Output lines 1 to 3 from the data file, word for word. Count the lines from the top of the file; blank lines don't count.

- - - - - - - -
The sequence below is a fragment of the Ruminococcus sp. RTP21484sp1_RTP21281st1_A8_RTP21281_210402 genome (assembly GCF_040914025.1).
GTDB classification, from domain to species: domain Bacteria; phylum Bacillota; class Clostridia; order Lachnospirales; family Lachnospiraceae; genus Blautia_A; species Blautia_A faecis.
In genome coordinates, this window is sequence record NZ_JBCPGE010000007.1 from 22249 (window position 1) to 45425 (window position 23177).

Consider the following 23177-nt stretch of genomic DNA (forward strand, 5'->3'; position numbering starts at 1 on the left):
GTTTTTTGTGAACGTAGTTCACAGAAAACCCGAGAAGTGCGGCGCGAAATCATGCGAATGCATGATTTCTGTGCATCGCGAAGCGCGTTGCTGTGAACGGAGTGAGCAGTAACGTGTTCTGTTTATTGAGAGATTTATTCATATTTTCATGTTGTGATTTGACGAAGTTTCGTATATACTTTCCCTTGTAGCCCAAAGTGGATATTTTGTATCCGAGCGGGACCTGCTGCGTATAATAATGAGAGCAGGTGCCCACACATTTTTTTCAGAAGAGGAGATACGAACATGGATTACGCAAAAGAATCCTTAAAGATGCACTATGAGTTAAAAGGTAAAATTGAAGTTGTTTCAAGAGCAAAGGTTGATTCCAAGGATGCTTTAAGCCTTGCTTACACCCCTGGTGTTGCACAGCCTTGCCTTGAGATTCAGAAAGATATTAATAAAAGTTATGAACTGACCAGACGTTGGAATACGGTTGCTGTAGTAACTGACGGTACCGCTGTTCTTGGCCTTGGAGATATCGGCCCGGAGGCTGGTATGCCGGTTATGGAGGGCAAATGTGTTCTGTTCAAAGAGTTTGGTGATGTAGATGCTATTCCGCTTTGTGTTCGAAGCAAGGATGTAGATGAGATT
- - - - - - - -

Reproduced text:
The sequence below is a fragment of the Ruminococcus sp. RTP21484sp1_RTP21281st1_A8_RTP21281_210402 genome (assembly GCF_040914025.1).
GTDB classification, from domain to species: domain Bacteria; phylum Bacillota; class Clostridia; order Lachnospirales; family Lachnospiraceae; genus Blautia_A; species Blautia_A faecis.
In genome coordinates, this window is sequence record NZ_JBCPGE010000007.1 from 22249 (window position 1) to 45425 (window position 23177).